Will the Vodafone share price keep falling?

The Vodafone share price has been on a steady decline for a number of years now, but is there a turnaround on the horizon? Gordon Best takes a look.

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Image source: Vodafone Group plc

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Vodafone (LSE:VOD), one of the world’s largest telecommunications companies, has seen its share price struggle in recent years. As of June 2024, the Vodafone share price sits at £0.72, representing a significant decline from its historical highs. Investors are rightfully questioning whether this downward trend will continue, or if the business presents a potential turnaround opportunity.

Let’s delve into the company’s financials and market position to assess its prospects.

The numbers

Vodafone’s market capitalisation stands at £19.2bn, reflecting the market’s tepid valuation of the company. The stock’s price-to-earnings (P/E) ratio of 18.8 times suggests it’s neither deeply undervalued nor overpriced compared to industry peers. However, the company’s price-to-sales (P/S) ratio of 0.6 times suggests that investors are paying relatively little for each pound of the company’s sales, which could signal an undervaluation.

Revenue for the last year reached £31.04bn, with earnings of £1.02bn. While these figures demonstrate Vodafone’s massive scale, the net profit margin of just 3.28% highlights the challenging nature of the telecommunications industry, where high infrastructure costs and fierce competition often compress margins.


One of the firm’s most striking features is its high dividend yield of 10.62%. While this may appear attractive to income-focused investors, it’s essential to note that the payout ratio stands at a concerning 202%. This suggests that more is being paid in dividends than earnings, which is clearly unsustainable in the long term, and may signal future dividend cuts if profitability doesn’t improve.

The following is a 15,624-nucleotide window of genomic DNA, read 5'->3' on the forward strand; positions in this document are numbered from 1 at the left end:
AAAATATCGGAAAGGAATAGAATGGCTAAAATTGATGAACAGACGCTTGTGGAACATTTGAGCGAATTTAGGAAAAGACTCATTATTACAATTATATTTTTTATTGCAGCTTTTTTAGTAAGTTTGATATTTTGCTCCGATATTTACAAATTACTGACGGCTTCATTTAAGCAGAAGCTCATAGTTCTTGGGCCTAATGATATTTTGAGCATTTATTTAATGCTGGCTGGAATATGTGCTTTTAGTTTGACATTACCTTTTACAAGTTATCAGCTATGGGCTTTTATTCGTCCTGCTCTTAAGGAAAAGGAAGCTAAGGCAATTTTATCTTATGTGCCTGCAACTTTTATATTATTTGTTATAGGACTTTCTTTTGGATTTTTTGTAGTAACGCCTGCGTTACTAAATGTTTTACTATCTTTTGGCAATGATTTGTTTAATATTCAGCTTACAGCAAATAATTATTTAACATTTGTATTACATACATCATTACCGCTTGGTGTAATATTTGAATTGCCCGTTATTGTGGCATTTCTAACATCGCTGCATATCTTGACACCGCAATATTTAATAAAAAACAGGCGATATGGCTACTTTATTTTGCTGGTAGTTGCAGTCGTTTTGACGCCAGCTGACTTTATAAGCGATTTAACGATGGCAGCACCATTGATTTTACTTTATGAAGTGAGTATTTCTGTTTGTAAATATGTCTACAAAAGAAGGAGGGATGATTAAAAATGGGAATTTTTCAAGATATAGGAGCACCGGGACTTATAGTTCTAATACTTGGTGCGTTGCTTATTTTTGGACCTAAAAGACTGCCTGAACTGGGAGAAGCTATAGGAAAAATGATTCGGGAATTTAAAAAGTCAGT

Growth challenges

Analysts project earnings growth of 17.22% per year. This optimistic outlook could provide support for the stock price if realised. However, several risk factors warrant consideration.

Firstly, Vodafone’s debt-to-equity ratio of 80.1% indicates a significant debt burden, which could limit financial flexibility and increase balance sheet vulnerability to economic downturns. I’m also concerned about the company’s ability to cover interest payments with earnings is weak, adding to the financial risk profile. Finally, profit margins (3.3%) are substantially lower than last year (32.1%), indicating potential operational challenges or market pressures.


Over the past year, Vodafone’s stock has underperformed both its industry peers and the broader UK market. The stock is down 1.5% over 12 months, compared to a 6.2% gain for the UK wireless telecom industry and an 8.1% rise in the overall UK market.

On a positive note, the shares exhibit relatively low volatility, with an average weekly movement of 3.6%. This stability could appeal to risk-averse investors seeking steady returns.

Uncertain times ahead

While Vodafone’s share price has faced considerable challenges, the future is still uncertain for potential investors. The high dividend yield, though attractive, raises sustainability concerns. The company’s massive scale and potential for earnings growth offer reasons for optimism, but these are tempered by high debt levels and margin pressures. I’m not convinced a turnaround will happen any time soon, so I’ll be keeping clear.

Should you invest, the value of your investment may rise or fall and your capital is at risk. Before investing, your individual circumstances should be assessed. Consider taking independent financial advice.

Gordon Best has no position in any of the shares mentioned. The Motley Fool UK has recommended Vodafone Group Public. Views expressed on the companies mentioned in this article are those of the writer and therefore may differ from the official recommendations we make in our subscription services such as Share Advisor, Hidden Winners and Pro. Here at The Motley Fool we believe that considering a diverse range of insights makes us better investors.

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